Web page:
Echinocereus pulchellus

Echinocereus pulchellus

Scientific Name

Echinocereus pulchellus (Mart.) Seitz

Synonyms

Echinocactus pulchellus (basionym), Echinocereus pulchellus subsp. pulchellus, Cereus amoena, Cereus amoenus, Cereus pulchellus, Echinocereus amoenus, Echinonyctanthus pulchellus, Echinopsis amoena, Echinopsis pulchella

Scientific Classification

Family: Cactaceae
Subfamily: Cactoideae
Tribe: Pachycereeae
Genus: Echinocereus

Description

Echinocereus pulchellus is a small cactus that produces offsets sparingly once it is quite mature and well established. The stems are hemispherical, with short tubercles and up to 1.6 inches (4 cm) diameter. The tubercles are arranged in ribs, sometimes subtly spiraled. The spines are inconspicuous and in clusters of 3 to 7. The flowers are showy, pinkish-white to hot-pink, and up to 1.6 inches (4 cm) in diameter.

Hardiness

USDA hardiness zones 8b to 11b: from 15 °F (−9.4 °C) to 50 °F (+10 °C).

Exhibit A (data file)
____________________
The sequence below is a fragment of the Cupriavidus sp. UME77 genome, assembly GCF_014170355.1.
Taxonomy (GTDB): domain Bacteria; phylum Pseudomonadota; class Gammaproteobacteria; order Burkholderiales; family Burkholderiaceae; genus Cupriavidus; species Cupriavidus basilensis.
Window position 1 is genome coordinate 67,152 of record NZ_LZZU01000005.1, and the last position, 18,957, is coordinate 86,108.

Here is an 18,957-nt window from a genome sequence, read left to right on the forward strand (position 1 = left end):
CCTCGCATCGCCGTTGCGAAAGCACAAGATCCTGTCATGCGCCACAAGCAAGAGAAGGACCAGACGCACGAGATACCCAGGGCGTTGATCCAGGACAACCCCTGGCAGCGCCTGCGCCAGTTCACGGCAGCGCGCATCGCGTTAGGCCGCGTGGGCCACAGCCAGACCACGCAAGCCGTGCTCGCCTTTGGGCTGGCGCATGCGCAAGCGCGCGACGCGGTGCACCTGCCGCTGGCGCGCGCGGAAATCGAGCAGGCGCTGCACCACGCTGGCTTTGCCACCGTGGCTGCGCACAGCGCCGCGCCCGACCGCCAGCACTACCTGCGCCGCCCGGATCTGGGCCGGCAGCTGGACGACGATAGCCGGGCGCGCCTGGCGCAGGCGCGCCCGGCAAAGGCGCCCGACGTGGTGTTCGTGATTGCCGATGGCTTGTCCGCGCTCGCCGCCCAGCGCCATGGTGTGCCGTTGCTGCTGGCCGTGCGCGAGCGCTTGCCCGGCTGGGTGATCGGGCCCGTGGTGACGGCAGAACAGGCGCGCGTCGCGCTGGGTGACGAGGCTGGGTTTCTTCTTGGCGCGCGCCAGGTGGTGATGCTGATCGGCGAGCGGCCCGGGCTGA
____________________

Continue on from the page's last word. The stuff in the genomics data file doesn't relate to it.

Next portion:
How to Grow and Care

If you can successfully grow other globular cactus, you can most likely grow Echinocereus well. One of the key factors in success with these is avoiding any hint of wet soil. Because their root systems are weak, they are especially prone to root rot, which will eventually kill your plant. Otherwise, they thrive on a program of strong, bright light, slight water, and a steady diet of light fertilizer. These cacti are vulnerable to mealybugs and aphids.

Echinocereus are slow-growing cacti that should only need repotting every other year or so. You can prolong the time to repotting by removing plantlets and potting them up in their pots. When repotting a cactus, carefully remove it from its pot and knock away any clumped soil. These plants tend to be shallow-rooted with weak root systems, so take care not to damage their roots. See more at How to Grow and Care for Echinocereus.

Origin